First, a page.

What Is Thought Leadership?
Mark Zuckerberg, the CEO of Facebook, was criticized for the platform’s growth of hate speech and misinformation. As part of the company’s self-examination, they changed their mission statement to “give people the power to build community and bring the world closer together.” At the same time, the company expanded the abilities of its Groups feature to encourage positive community discussions. This thought leadership example shows the power of letting a new idea or mission shape the efforts of a business.
The need for a different kind of leadership is emerging. There has been a transition from profit and productivity-centered businesses to a mission-centered model. Entrepreneurs are looking for leaders who can help them define and share the purpose of their organizations as a way to inspire both employees and clients.
A Simple Thought Leadership Definition
Businesses crave people with leadership skills. In the past, leadership has focused primarily on productivity. A business leader was someone who could help a team accomplish its assigned tasks. While these skills are still essential, thought leadership is more about leading people to insights into the “why” of a business or industry.
A basic thought leadership definition is someone who brings innovative ideas to a business sector. Through both study and experience, this person is an expert in their field. At their best, thought leaders do not simply give answers or share information, but they help people make new connections that lead to innovations. Thought leadership may begin at the local business level, but a thought leadership example such as Tony Robbins or Christy Wright demonstrates how this role can garner international attention.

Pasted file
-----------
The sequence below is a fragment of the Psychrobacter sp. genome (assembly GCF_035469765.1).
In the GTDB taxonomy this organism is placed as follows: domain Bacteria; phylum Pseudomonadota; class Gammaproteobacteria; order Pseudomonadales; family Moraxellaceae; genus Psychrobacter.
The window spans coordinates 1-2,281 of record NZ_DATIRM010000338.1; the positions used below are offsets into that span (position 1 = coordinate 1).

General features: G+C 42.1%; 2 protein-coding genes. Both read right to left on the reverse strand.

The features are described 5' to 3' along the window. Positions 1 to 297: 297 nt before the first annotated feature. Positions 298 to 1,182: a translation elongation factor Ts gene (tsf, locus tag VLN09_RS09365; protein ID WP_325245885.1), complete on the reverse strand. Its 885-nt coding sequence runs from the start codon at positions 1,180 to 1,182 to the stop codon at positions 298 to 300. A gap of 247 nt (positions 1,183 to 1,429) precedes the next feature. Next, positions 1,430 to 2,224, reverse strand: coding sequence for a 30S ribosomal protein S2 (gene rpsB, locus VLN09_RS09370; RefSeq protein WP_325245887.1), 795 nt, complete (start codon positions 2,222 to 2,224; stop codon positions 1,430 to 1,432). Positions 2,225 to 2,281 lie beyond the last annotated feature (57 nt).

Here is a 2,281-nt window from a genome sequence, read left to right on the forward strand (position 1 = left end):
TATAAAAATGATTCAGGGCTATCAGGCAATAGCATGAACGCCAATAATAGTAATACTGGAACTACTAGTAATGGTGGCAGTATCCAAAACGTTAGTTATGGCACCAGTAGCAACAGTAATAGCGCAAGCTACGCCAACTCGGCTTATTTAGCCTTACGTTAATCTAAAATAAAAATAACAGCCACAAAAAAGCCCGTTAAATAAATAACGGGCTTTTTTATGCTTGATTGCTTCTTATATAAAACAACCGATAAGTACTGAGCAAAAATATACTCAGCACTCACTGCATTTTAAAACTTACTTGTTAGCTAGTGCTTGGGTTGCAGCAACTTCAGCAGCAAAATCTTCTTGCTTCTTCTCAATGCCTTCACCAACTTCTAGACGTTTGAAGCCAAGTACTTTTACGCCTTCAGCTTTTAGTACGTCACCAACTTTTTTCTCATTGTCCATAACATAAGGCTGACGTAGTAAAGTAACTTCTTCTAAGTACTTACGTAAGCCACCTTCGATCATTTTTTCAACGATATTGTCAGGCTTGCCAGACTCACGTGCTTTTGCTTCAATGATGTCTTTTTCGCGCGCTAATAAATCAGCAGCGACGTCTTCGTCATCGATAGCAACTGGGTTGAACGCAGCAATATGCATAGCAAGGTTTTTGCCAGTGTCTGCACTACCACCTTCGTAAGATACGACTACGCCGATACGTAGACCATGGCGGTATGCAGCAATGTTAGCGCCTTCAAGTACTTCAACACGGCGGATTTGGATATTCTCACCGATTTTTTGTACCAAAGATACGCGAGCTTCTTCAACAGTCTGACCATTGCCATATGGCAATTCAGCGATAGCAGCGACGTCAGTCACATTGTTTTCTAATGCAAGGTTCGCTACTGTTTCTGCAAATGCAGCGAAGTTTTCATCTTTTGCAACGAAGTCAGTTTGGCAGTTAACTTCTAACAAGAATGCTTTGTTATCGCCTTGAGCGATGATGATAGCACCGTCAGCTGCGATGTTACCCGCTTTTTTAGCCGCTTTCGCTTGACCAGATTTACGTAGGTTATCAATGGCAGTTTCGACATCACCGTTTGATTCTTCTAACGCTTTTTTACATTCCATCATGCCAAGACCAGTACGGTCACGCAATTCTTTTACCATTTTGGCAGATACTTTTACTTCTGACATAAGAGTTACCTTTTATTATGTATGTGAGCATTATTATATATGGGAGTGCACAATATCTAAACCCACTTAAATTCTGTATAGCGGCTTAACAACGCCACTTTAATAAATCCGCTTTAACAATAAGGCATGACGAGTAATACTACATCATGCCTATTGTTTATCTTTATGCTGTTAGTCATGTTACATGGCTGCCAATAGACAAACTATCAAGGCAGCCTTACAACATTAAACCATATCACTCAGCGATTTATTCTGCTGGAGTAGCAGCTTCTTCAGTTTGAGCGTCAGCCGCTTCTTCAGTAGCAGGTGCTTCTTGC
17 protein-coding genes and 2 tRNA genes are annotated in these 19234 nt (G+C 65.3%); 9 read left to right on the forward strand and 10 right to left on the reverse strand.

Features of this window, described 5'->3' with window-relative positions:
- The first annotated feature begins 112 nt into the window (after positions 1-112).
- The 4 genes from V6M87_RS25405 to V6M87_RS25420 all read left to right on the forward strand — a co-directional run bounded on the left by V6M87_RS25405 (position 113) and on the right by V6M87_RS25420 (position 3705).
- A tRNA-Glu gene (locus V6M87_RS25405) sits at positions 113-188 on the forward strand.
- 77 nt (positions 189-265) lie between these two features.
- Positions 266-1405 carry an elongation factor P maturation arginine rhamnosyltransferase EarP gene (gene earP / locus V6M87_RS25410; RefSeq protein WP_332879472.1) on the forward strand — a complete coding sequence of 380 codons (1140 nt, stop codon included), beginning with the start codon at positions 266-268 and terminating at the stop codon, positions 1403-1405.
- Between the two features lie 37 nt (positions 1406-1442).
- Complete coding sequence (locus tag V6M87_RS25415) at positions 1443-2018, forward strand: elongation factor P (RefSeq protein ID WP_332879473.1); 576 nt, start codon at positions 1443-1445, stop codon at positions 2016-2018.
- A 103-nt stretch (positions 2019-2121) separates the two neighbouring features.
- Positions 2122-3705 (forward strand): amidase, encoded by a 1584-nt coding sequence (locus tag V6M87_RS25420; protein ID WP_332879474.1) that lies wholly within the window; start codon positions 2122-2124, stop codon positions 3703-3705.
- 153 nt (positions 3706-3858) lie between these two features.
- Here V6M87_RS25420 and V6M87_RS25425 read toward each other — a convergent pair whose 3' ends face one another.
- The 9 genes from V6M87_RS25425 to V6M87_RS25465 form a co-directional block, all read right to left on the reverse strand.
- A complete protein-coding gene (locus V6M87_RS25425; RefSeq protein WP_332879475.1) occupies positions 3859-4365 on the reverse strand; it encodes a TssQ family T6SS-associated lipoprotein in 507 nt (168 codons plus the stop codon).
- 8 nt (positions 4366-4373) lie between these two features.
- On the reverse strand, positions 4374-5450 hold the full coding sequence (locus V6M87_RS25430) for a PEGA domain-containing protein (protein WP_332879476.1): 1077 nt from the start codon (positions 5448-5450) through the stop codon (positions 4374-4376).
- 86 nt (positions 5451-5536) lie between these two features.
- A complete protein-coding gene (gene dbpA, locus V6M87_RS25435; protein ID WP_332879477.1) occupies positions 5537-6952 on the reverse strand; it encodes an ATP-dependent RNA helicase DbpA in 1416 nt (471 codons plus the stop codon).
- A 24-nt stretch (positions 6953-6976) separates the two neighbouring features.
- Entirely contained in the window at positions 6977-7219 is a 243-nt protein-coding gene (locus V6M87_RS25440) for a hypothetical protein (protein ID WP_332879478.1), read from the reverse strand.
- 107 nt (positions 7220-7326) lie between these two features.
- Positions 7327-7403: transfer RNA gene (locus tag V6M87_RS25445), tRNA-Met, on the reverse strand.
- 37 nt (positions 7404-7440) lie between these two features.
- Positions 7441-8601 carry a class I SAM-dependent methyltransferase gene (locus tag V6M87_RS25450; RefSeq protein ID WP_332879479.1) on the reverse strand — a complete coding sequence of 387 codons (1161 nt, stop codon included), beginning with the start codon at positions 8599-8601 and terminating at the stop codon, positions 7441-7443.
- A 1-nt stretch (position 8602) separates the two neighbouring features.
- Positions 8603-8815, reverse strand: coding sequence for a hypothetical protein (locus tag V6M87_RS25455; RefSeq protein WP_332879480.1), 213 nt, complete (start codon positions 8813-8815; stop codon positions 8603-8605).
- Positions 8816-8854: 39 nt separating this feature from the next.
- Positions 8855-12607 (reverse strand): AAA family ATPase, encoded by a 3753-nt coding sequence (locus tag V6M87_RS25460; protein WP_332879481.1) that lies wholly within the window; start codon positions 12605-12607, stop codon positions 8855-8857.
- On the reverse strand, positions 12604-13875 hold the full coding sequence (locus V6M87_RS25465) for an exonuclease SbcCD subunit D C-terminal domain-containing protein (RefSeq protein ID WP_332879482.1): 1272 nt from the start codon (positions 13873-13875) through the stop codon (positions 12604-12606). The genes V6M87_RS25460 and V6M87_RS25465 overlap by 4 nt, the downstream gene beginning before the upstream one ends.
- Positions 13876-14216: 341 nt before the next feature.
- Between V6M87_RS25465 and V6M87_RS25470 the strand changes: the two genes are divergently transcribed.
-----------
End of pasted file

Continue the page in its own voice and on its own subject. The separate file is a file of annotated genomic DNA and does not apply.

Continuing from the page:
A Neuroscientific Approach to Thought Leadership
As businesses pursue a mission-oriented focus, they need leaders who can change the culture of an organization. Cultivating meaningful change is a difficult task because human brains are wired to prefer the routine and expected. A cultural shift at the workplace means helping people navigate through the discomfort of change.
Helping to Navigate the Pain of Change
The human brain likes to operate on autopilot. Many of the tasks you perform each day happen without much conscious thought. How often do you think intentionally about brushing your teeth or taking a shower? How many times have you taken the same route to work without noticing what happens along the way? Doing things by habit establishes neurological pathways that conserve your mental energy.
This system is excellent when you are working with healthy, productive habits. Yet, negative habits also establish neurological connections. If you have ever tried to break an unhealthy habit, you know how challenging it can be. Disrupting mental patterns creates physical discomfort and stress.